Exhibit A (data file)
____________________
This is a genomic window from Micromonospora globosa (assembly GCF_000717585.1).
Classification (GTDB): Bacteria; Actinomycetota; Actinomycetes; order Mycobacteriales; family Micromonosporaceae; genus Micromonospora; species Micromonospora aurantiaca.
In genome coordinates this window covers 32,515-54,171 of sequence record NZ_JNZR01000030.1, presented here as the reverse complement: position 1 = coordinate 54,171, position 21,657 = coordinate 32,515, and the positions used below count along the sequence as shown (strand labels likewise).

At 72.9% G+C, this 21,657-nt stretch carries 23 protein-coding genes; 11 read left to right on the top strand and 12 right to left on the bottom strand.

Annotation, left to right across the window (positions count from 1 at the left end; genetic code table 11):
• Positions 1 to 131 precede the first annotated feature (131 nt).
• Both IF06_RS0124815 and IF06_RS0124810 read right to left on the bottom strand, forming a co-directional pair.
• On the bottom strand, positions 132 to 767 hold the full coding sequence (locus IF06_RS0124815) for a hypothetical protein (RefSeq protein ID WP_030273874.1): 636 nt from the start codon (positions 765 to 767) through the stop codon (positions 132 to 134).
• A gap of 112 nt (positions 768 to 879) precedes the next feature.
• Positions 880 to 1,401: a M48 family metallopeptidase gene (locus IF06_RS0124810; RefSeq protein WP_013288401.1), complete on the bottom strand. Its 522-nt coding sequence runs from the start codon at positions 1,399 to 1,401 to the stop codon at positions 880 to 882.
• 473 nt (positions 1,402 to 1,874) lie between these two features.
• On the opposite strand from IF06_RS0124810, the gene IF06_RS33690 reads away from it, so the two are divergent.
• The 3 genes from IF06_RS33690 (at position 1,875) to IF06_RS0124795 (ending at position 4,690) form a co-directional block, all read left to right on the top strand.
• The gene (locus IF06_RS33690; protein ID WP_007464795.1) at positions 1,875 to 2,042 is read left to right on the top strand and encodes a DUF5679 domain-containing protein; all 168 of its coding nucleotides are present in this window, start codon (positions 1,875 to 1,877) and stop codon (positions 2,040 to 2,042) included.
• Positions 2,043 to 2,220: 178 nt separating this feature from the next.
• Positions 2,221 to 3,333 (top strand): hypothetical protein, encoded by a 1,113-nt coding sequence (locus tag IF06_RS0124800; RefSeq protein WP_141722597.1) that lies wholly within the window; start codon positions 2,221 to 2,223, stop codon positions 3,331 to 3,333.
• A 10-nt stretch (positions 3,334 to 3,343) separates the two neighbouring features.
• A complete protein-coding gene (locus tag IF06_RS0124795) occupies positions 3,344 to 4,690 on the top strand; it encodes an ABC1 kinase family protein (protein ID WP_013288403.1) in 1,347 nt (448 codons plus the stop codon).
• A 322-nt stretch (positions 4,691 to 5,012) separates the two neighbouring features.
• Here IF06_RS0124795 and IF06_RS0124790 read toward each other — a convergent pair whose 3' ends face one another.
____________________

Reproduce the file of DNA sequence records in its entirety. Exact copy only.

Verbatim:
This is a genomic window from Micromonospora globosa (assembly GCF_000717585.1).
Classification (GTDB): Bacteria; Actinomycetota; Actinomycetes; order Mycobacteriales; family Micromonosporaceae; genus Micromonospora; species Micromonospora aurantiaca.
In genome coordinates this window covers 32,515-54,171 of sequence record NZ_JNZR01000030.1, presented here as the reverse complement: position 1 = coordinate 54,171, position 21,657 = coordinate 32,515, and the positions used below count along the sequence as shown (strand labels likewise).

At 72.9% G+C, this 21,657-nt stretch carries 23 protein-coding genes; 11 read left to right on the top strand and 12 right to left on the bottom strand.

Annotation, left to right across the window (positions count from 1 at the left end; genetic code table 11):
• Positions 1 to 131 precede the first annotated feature (131 nt).
• Both IF06_RS0124815 and IF06_RS0124810 read right to left on the bottom strand, forming a co-directional pair.
• On the bottom strand, positions 132 to 767 hold the full coding sequence (locus IF06_RS0124815) for a hypothetical protein (RefSeq protein ID WP_030273874.1): 636 nt from the start codon (positions 765 to 767) through the stop codon (positions 132 to 134).
• A gap of 112 nt (positions 768 to 879) precedes the next feature.
• Positions 880 to 1,401: a M48 family metallopeptidase gene (locus IF06_RS0124810; RefSeq protein WP_013288401.1), complete on the bottom strand. Its 522-nt coding sequence runs from the start codon at positions 1,399 to 1,401 to the stop codon at positions 880 to 882.
• 473 nt (positions 1,402 to 1,874) lie between these two features.
• On the opposite strand from IF06_RS0124810, the gene IF06_RS33690 reads away from it, so the two are divergent.
• The 3 genes from IF06_RS33690 (at position 1,875) to IF06_RS0124795 (ending at position 4,690) form a co-directional block, all read left to right on the top strand.
• The gene (locus IF06_RS33690; protein ID WP_007464795.1) at positions 1,875 to 2,042 is read left to right on the top strand and encodes a DUF5679 domain-containing protein; all 168 of its coding nucleotides are present in this window, start codon (positions 1,875 to 1,877) and stop codon (positions 2,040 to 2,042) included.
• Positions 2,043 to 2,220: 178 nt separating this feature from the next.
• Positions 2,221 to 3,333 (top strand): hypothetical protein, encoded by a 1,113-nt coding sequence (locus tag IF06_RS0124800; RefSeq protein WP_141722597.1) that lies wholly within the window; start codon positions 2,221 to 2,223, stop codon positions 3,331 to 3,333.
• A 10-nt stretch (positions 3,334 to 3,343) separates the two neighbouring features.
• A complete protein-coding gene (locus tag IF06_RS0124795) occupies positions 3,344 to 4,690 on the top strand; it encodes an ABC1 kinase family protein (protein ID WP_013288403.1) in 1,347 nt (448 codons plus the stop codon).
• A 322-nt stretch (positions 4,691 to 5,012) separates the two neighbouring features.
• Here IF06_RS0124795 and IF06_RS0124790 read toward each other — a convergent pair whose 3' ends face one another.